An influential 2009 article in the New Yorker by Atul Gawande, a physician and journalist, mainly focused on high-cost, low-quality care in McAllen, Texas, but also included a Las Vegas mention and laid bare some hard truths about the business of medicine and health insurance.

Chief among them, medical culture can influence cost and quality. In places where high-caliber research and collaboration-heavy providers like the Mayo Clinic do business, prices and outcomes are better, Gawande wrote.

"Just as an anchor store will define the character of a mall, anchor tenants in biotechnology, whether it is a company like Genetech, in South San Francisco, or a university like M.I.T., in Cambridge (Mass.), define the character of an economic community," Gawande wrote. "They set the norm."

In places where much of medicine is chasing high-margin services and insurance reimbursement, cost goes up and quality goes down, the article stated.

"Imagine that, instead of paying a contractor to pull a team together and keep them on track, you paid an electrician for every outlet he recommends, a plumber for every faucet, and a carpenter for every cabinet," Gawande wrote. "Would you be surprised if you got a house with a thousand outlets, faucets, and cabinets, at three times the cost you expected, and the whole thing fell apart a couple years later?"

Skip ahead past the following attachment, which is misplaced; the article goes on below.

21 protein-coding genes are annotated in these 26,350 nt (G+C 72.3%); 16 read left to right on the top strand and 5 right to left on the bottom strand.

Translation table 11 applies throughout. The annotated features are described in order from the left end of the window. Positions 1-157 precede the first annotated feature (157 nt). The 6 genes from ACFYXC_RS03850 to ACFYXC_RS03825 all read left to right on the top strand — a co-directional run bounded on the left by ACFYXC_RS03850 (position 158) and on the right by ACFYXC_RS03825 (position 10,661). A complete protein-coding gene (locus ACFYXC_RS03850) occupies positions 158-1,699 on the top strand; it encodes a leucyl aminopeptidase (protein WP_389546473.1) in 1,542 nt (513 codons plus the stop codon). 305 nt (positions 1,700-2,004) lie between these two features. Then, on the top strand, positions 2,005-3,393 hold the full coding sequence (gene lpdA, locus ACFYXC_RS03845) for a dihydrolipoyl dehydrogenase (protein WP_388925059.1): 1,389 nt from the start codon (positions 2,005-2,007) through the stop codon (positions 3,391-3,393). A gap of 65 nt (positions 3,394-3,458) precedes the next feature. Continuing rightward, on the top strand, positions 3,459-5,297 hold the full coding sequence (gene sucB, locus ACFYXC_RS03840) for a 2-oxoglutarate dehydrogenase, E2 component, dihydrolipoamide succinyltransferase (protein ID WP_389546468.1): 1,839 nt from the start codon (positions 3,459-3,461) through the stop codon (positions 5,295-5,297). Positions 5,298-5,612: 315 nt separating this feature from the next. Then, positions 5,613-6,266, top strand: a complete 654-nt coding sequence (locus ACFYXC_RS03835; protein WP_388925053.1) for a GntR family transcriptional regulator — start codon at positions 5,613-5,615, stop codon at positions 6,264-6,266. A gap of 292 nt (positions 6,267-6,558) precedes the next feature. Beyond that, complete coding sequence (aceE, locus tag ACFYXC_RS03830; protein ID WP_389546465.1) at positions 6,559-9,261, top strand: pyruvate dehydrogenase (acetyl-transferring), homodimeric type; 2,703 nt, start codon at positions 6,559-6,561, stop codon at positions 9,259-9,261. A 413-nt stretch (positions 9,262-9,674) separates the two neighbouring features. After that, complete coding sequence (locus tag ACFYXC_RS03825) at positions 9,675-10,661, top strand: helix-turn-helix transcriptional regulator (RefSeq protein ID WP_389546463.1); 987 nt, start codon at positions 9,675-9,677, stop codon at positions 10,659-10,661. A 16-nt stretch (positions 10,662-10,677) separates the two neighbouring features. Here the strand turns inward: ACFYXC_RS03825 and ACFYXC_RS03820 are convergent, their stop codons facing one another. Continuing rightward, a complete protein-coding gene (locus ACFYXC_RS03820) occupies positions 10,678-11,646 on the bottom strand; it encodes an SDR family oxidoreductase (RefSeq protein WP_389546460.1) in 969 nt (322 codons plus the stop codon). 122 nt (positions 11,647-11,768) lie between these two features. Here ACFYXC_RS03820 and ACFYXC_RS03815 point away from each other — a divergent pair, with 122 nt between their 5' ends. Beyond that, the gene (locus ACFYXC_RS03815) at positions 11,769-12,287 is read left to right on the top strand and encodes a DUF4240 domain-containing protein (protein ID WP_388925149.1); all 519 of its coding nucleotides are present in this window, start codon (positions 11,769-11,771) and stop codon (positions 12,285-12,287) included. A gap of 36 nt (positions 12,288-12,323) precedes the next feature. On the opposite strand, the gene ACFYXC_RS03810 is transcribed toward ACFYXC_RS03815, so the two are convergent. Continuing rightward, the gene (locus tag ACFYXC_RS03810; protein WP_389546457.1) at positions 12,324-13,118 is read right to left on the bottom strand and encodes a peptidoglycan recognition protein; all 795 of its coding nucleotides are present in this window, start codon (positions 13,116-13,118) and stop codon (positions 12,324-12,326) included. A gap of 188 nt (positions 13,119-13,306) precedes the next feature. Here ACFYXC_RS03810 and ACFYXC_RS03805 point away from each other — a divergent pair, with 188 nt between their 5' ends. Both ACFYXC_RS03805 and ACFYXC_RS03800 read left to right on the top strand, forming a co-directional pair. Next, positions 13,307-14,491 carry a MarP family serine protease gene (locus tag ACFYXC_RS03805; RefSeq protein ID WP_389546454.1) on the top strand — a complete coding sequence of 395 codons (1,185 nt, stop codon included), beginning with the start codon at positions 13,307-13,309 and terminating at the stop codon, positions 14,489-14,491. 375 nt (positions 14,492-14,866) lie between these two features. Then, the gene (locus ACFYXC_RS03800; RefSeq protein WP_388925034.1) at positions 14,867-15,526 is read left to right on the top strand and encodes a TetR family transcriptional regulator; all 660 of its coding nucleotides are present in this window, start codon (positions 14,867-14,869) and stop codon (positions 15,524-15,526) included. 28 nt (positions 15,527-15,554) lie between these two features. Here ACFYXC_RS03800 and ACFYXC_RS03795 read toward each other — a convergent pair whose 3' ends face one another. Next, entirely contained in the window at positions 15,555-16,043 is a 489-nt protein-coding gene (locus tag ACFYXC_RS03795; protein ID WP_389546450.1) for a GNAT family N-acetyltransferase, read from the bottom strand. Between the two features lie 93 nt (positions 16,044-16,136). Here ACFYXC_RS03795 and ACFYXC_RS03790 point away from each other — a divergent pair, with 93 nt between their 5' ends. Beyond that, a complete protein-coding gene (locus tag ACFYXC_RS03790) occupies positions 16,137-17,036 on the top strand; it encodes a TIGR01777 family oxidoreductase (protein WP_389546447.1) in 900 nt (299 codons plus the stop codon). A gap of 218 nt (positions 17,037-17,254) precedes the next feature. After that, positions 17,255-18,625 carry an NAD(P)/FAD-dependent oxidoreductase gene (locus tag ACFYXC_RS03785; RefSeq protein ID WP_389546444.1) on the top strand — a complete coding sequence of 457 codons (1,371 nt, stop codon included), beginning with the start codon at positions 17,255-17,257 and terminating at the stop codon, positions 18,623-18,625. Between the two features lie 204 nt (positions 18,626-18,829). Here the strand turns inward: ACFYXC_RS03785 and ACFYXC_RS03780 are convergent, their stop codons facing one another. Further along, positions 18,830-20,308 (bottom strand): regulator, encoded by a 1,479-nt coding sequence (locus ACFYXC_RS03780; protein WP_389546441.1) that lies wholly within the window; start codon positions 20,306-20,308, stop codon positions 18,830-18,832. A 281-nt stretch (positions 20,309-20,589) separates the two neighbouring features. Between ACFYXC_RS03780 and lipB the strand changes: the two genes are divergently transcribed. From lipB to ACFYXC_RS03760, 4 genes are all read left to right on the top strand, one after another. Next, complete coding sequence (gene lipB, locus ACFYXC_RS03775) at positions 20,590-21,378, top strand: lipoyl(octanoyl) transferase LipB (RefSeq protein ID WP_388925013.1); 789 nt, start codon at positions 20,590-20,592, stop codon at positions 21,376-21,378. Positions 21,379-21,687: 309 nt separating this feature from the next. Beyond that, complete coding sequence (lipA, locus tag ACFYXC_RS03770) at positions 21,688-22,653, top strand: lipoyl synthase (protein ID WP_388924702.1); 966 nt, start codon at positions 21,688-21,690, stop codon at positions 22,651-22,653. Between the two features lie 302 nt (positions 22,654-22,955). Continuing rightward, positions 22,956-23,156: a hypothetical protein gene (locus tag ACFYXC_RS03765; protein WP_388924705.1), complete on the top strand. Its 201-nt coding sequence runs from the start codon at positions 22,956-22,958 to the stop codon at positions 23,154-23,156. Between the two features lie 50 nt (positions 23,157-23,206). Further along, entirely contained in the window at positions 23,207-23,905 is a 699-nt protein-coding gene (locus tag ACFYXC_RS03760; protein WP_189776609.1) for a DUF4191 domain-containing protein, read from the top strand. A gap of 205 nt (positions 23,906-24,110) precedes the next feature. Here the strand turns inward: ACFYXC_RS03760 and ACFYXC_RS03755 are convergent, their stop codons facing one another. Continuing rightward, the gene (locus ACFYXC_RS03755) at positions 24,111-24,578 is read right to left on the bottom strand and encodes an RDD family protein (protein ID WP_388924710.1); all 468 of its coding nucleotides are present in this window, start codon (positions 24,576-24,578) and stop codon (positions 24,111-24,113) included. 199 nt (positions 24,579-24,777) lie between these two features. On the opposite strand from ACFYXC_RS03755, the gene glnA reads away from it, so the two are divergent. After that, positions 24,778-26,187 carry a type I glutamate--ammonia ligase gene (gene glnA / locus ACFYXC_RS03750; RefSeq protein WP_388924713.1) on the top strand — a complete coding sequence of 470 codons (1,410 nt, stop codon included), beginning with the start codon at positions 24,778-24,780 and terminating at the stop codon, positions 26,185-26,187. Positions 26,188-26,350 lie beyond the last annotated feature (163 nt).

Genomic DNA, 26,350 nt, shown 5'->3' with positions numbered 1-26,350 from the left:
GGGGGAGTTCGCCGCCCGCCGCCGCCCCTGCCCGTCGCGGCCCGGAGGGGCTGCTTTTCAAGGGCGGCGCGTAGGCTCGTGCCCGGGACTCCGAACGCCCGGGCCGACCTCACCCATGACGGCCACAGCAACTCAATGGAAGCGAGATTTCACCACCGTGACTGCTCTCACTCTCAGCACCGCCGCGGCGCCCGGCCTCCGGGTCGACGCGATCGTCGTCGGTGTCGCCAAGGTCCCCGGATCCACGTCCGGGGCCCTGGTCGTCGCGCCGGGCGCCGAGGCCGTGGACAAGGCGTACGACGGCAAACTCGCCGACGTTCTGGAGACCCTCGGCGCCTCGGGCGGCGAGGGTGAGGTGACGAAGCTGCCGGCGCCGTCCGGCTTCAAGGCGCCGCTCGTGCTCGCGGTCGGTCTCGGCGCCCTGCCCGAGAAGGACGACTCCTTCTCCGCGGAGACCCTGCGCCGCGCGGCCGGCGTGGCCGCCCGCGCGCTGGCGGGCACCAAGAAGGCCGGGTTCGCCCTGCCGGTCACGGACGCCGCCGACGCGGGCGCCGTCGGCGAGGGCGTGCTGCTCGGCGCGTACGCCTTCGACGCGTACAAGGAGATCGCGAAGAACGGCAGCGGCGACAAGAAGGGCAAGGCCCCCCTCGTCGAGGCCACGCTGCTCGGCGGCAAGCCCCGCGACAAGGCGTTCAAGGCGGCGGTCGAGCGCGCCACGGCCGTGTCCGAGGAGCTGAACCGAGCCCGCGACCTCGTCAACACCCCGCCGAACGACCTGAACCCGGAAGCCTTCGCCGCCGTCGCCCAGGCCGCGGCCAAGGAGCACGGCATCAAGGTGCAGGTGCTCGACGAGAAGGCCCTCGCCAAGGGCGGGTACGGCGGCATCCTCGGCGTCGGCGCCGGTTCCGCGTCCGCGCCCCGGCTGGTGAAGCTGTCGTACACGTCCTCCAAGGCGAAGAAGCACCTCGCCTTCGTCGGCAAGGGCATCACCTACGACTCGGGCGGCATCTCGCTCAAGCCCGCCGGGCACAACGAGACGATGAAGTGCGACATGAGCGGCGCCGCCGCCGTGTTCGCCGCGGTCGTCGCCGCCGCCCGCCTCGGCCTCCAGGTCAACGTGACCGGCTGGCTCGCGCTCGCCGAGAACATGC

Damania’s medical reconnaissance mission upon landing in Las Vegas yielded similar results to Gawande’s findings. That is, health care in Las Vegas tends to look more like sick care as patients are herded between specialists who poke, prod and order procedures but don’t put more attention toward healing.

"Health care institutions are integrated around trying to do too many things for too many people at once, and they never do anything right," Damania said. "It is a quality problem."

Can he find solutions?

Even though he lacks experience in health care policy or managing medical bureaucracy, Damania thinks he is zeroing in on potential solutions to implement sound practices downtown.

He is doing it by reaching out to others looking to bring down health care costs while improving results.

People such as Samir Qamar.

Qamar is a Beirut-born U.S. citizen. His parents are diplomats, and he spent his childhood traveling the globe.

He also is the house doctor at the prestigious Pebble Beach golf club near Carmel, Calif., and founder of MedLion, a low-cost, subscription-style primary care clinic company founded in 2009. It started in Monterey, Calif., catering to laid-off Silicon Valley workers who had lost employer-subsidized insurance. It later expanded to work with businesses seeking to reduce health costs.

The idea behind the clinic is that by charging a monthly fee-for-access of about $40 to $60, MedLion can provide quality care aimed at prevention instead of ordering as many procedures as possible.